I suspect that not many BFD readers are avid gamers. After all, The BFD’s readership skews older, and video games are (seen as, anyway) a young person’s thing (though not that young, as we shall see).
Video games mostly get a pretty bad rap in the media: when they’re not supposedly triggering shooting rampages, they’re apparently training a generation of rapists. This sort of hysteria is nothing new, of course: novels debased the morals of Victorian women, radio triggered mass hysteria about Martians, comic books fuelled juvenile delusions and television turned everyone into brain-dead zombies.
But there are some things we know about video games which might surprise you.
For instance, video games are training surgeons.
A study published in the New York Times provides evidence that video games involving aiming at an object and shooting can improve an individual’s visual capabilities.
Surgeons not only need excellent or quality vision but proper hand-eye coordination. Using a gaming console can help aid in coordinating your hand movements with the game on the screen. Also, every gamer has a unique skill or personality for a quest when involved in a team. Each member complements another, and to complete a quest, teamwork is an essential part of the game. If you have more than a single task to complete when playing varying characters improves your coordination and multitasking skills. Therefore, playing video games has become an essential training tool for surgeons.
Let’s just hope they don’t play Surgeon Simulator as badly as this guy.
Video games can also be therapeutic for trauma patients.
[A] study completed in 2009 indicates that patients exposed to around 10 minutes playing Tetris before a traumatic event had fewer flashbacks. The researcher concluded that the game affects or engages the brain area responsible for memory retention. The researcher predicted that if the patients were exposed to a few more hours playing the game, they would experience fewer nightmares and have a better night’s sleep.
Another article in the New York Times showed a lady suffering from depression. For her therapeutic sessions, she would play Bejeweled, a game providing an environment where one can control his/her actions. In most instances, no consequences or problems result from the game, but the power is much more reassuring, helping relieve stress and depression. At the same time, engaging in the match pulls an individual’s mind from their current situation and pain. A study by NBC News showed that patients allowed to play video games requested fewer pain killers, reducing addiction risk.
What might really surprise you is that video games are becoming a big spectator sport.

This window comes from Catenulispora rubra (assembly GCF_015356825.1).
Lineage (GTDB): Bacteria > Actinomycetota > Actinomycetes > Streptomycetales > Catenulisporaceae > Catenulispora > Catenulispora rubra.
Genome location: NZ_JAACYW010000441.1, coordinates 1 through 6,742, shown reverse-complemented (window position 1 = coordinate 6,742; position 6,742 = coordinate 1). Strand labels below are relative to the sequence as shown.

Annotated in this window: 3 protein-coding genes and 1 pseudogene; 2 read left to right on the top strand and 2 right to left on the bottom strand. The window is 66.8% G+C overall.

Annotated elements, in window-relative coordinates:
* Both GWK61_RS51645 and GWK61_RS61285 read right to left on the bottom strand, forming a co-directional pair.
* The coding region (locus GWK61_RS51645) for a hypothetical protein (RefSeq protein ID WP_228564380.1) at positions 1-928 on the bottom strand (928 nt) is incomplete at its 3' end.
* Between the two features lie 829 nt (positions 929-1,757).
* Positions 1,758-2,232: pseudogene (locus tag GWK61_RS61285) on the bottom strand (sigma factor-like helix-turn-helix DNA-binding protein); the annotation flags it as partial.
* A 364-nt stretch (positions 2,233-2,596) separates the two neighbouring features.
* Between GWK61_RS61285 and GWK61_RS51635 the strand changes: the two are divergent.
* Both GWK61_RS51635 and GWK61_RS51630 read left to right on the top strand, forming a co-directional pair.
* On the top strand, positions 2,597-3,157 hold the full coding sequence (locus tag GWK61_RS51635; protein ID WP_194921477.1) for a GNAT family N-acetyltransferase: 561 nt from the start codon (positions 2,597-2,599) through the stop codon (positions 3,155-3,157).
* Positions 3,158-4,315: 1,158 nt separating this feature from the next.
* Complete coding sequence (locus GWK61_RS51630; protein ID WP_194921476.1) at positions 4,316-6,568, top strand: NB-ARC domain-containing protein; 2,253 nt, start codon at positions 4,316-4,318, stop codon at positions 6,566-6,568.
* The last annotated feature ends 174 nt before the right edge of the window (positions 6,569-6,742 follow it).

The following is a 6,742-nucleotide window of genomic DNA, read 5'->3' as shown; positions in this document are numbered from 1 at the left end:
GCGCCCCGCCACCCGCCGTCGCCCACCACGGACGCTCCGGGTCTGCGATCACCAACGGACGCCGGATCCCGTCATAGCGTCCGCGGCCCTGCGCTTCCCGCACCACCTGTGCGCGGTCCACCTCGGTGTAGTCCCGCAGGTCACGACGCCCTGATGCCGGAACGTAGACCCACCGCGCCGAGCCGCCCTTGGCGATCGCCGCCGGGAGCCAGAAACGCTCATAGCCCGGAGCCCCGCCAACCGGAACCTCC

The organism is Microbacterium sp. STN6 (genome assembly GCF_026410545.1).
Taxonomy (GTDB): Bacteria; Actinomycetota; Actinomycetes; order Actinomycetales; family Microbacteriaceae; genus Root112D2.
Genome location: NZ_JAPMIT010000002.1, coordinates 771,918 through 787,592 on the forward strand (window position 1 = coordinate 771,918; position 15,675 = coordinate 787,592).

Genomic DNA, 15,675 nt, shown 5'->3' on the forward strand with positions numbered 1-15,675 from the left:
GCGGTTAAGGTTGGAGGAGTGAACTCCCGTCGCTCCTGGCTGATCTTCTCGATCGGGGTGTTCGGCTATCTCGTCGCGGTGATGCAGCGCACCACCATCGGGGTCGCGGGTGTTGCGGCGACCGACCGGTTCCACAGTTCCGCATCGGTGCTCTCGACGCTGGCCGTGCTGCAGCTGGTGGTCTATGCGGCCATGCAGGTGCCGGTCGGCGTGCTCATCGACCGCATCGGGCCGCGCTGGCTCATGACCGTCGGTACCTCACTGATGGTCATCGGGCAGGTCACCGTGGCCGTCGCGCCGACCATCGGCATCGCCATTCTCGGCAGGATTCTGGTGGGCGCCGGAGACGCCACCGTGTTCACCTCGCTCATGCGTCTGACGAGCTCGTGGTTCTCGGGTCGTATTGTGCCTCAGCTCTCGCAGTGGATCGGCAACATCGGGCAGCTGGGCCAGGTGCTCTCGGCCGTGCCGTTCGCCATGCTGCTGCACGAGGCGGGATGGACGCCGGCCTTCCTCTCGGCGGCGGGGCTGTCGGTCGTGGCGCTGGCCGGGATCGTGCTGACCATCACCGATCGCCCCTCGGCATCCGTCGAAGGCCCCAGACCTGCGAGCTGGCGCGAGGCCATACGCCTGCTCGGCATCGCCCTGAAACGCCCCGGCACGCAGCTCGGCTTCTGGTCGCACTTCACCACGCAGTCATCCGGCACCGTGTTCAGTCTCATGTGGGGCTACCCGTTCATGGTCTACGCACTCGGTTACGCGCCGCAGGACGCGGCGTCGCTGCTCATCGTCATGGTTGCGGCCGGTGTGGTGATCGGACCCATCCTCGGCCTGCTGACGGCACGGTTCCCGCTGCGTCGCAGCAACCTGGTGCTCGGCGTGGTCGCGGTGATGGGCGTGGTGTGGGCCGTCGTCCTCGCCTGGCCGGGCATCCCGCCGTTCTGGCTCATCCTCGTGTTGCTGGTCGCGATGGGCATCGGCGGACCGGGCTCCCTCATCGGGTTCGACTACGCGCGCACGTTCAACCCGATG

Some of YouTube’s biggest earners are “Let’s Play” stars: that is, they stream recordings of themselves playing video games and offering witty commentary. PewdiePie has become so famous that he was satirised in – and appeared on – South Park.
But live video game spectatorship – which first became big in places like South Korea – is growing in the West. A small but growing number of professional gamers are beginning to attract major sponsors.
A new invention is the E-sports tournaments that can be played at any time of day or night. E-sports have introduced a new era, and its popularity is off the charts. CNBC reported that the League of the Legends world competition in 2019 attracted more spectators than the super bowl or the National basketball finals NBA finals.
If this all sounds weird and scary to you, well… OK, Boomer. Video games are, after all, a kid’s thing, right? Well, no: more adults are playing video games.
Pew Research survey in 2017 reports 43% of their adult participants indicated they play video games. A more recent study by the Entertainment Software Association says that the average age is 34 years. The adults are the most invested in gaming activities, with the most significant number being between the ages of 18 to 29 years.Sausage Roll
It should also be noted that nearly half of gamers are now women.
To a large extent, this is the Xbox and Playstation generation just getting older. But then, my octogenarian mother likes to while away the hours playing Bejeweled on her iPad. I grew up playing arcade games and I’d love to keep up with the newer generation of games. But my Doom 2-level skills often seem inadequate for today’s fast-paced, immersive shooters, and I just don’t have days to while away, conquering the world like I used to in the still-ongoing Civilization franchise.
Video game music has also become recognised as an art form in itself. Australia’s Classic FM has an entire program dedicated to game music and many scores are being released in limited edition vinyl. A recent Classic FM program looked at the intriguing relationship between early videogame music and Baroque music. Composers facing a limit of four synthesised instruments studied Baroque quartets, to see how it was done.
So don’t be too quick to dismiss your grandkids toiling away at Call of Duty or Monster Hunter.
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